More than half a million of them live on Palestinian land, which Israel conquered in the 1967 war.

EU shops to mark 'Israeli settlement' products

European retailers must say “product from … Israeli settlement” on wine, food, or cosmetics from over the green line, the Commission has said, prompting Israeli outrage.

Analysis

How should the EU handle Russia now?

Should West help Russian opposition in its struggle against the regime, or make new deals with Putin, as France is keen to do?

News in Brief

  1. Poll: Poland's nationalist rulers to win October election
  2. Irish lawyers clash with EU commission in Apple case
  3. NGOs take aim at EU smartphone pollution
  4. EU adds €100m to research and Erasmus budgets
  5. Ambassador: UK Poles should 'seriously consider' leaving
  6. Trump's UK ambassador stirs up anti-EU feeling
  7. Brexit chaos is lesson to other EU states, ECB governor says
  8. EU condemns Israel's latest land grab

Column

These are the crunch issues for the 2019-2024 EU commission

These developments will largely determine who will be running the world in the coming decades and perhaps generations. If the Europeans can't find an answer over the five years, they will be toast. And we haven't even mentioned climate change.

Opinion

Time to pay attention to Belarus

Belarus may be hosting the European Games, but Vladimir Putin is not playing games when it comes to Belarus' independence. The West needs to get serious as well.

Stakeholders' Highlights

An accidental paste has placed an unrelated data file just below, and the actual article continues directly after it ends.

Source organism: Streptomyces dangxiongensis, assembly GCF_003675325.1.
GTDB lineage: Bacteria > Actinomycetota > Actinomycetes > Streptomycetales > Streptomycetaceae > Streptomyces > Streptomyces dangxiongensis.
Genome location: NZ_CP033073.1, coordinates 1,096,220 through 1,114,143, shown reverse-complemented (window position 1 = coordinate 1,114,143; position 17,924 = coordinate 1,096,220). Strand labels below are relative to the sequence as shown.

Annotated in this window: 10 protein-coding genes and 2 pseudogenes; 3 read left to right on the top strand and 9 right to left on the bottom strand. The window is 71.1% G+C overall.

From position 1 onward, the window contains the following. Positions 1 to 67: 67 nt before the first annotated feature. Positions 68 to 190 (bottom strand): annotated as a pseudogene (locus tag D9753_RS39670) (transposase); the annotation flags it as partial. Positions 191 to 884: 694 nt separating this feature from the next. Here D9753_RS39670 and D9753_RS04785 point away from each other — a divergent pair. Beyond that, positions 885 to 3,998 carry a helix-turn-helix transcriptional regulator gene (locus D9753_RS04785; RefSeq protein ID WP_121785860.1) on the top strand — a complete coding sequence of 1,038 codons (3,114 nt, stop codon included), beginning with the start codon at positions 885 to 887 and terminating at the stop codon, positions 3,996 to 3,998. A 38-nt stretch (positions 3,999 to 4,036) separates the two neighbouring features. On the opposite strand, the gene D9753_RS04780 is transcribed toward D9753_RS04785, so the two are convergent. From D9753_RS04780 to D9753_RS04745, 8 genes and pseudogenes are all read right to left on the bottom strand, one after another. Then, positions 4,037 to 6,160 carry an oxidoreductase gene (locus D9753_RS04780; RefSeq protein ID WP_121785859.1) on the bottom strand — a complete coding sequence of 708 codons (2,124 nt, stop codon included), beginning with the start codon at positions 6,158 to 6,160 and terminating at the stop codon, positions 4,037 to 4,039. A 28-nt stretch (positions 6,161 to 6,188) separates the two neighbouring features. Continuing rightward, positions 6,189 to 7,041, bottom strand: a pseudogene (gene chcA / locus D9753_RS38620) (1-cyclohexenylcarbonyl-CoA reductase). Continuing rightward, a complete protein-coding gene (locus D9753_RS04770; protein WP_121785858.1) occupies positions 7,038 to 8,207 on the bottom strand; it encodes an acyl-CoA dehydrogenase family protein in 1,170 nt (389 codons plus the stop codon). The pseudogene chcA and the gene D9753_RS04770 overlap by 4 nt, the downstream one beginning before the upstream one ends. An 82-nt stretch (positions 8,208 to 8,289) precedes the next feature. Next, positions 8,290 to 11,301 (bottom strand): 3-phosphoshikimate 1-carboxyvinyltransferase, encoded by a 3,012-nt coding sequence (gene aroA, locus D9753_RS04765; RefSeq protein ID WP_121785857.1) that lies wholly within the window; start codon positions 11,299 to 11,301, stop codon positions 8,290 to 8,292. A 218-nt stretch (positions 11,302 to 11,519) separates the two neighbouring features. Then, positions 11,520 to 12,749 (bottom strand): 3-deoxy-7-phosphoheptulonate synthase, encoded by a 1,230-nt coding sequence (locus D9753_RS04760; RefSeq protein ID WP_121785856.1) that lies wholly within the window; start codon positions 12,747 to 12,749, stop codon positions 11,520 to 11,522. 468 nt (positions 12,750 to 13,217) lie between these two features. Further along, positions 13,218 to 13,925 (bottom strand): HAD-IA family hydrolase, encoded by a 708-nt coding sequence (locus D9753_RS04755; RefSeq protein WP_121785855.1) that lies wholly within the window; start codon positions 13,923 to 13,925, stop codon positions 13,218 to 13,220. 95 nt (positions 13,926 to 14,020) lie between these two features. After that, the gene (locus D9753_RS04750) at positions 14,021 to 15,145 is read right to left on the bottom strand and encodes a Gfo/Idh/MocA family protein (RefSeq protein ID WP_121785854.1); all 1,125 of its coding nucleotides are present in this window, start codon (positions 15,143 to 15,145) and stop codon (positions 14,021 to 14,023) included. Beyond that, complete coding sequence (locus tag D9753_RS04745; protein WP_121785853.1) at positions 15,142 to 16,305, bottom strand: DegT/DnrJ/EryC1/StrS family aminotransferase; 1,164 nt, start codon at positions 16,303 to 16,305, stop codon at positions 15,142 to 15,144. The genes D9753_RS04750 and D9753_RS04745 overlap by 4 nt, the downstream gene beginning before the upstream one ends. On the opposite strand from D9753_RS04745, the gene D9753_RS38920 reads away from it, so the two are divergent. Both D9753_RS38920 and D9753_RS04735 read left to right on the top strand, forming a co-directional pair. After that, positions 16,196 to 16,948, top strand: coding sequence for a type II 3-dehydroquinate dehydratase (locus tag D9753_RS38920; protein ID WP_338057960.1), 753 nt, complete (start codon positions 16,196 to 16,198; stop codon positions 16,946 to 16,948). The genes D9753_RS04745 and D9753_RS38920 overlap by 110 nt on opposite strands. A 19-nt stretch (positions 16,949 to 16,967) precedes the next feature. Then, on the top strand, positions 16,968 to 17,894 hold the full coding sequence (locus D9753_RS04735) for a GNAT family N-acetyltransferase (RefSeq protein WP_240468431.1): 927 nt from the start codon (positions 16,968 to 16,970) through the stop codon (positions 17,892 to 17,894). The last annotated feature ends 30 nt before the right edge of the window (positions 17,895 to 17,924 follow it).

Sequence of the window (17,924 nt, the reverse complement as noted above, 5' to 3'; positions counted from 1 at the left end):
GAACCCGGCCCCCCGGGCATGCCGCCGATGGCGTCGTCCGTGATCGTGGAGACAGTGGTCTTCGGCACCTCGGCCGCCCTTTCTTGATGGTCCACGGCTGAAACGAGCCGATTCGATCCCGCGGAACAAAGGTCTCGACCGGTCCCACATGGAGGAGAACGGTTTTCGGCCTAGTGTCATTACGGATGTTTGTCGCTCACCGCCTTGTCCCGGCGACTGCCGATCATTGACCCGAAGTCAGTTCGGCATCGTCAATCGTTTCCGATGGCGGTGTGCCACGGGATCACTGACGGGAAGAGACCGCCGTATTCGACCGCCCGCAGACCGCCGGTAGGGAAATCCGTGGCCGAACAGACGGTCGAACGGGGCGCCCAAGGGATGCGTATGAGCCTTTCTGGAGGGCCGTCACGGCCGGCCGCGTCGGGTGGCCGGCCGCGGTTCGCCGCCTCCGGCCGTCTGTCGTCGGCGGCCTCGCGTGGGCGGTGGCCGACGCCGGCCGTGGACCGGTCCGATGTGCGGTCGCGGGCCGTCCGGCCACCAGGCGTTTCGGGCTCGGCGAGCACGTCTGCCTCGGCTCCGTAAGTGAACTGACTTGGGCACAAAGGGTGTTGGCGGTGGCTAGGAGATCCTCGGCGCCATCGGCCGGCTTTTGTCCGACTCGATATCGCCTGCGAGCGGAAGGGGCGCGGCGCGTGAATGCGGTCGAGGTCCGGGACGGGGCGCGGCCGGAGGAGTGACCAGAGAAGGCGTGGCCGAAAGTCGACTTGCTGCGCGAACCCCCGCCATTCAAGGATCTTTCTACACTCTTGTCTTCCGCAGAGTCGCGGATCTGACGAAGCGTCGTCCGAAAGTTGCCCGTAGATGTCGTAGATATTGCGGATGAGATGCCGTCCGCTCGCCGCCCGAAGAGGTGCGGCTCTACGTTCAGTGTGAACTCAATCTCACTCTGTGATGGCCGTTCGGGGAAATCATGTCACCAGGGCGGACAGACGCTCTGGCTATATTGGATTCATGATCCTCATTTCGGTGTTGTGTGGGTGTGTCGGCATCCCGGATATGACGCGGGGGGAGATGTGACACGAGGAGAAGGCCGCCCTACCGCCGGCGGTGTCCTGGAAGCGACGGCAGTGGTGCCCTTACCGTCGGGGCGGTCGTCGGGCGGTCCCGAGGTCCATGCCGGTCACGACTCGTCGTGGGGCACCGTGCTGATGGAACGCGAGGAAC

1. Nordic Council of MinistersNew programme studies infectious diseases and antibiotic resistance
  2. UNESDAUNESDA reduces added sugars 11.9% between 2015-2017
  3. International Partnership for Human RightsEU-Uzbekistan Human Rights Dialogue: EU to raise key fundamental rights issues
  4. Nordic Council of MinistersNo evidence that social media are harmful to young people
  5. Nordic Council of MinistersCanada to host the joint Nordic cultural initiative 2021
  6. Vote for the EU Sutainable Energy AwardsCast your vote for your favourite EUSEW Award finalist. You choose the winner of 2019 Citizen’s Award.
  7. Nordic Council of MinistersEducation gets refugees into work
  8. Counter BalanceSign the petition to help reform the EU’s Bank
  9. UNICEFChild rights organisations encourage candidates for EU elections to become Child Rights Champions
  10. UNESDAUNESDA Outlines 2019-2024 Aspirations: Sustainability, Responsibility, Competitiveness
  11. Counter BalanceRecord citizens’ input to EU bank’s consultation calls on EIB to abandon fossil fuels
  12. International Partnership for Human RightsAnnual EU-Turkmenistan Human Rights Dialogue takes place in Ashgabat

Latest News

  1. Europe's refugee policy is test of its true 'way of life'
  2. A new Commission for the one percent
  3. Juncker: No-deal Brexit 'palpable'
  4. Germany adopts blockchain strategy and says no to Libra
  5. Revanchist Russia continues to rewrite European history
  6. How EU trains discriminate against the disabled
  7. These are the crunch issues for the 2019-2024 EU commission
  8. Defending the 'European way of life' name splits MEPs

Join EUobserver

Support quality EU news

Join us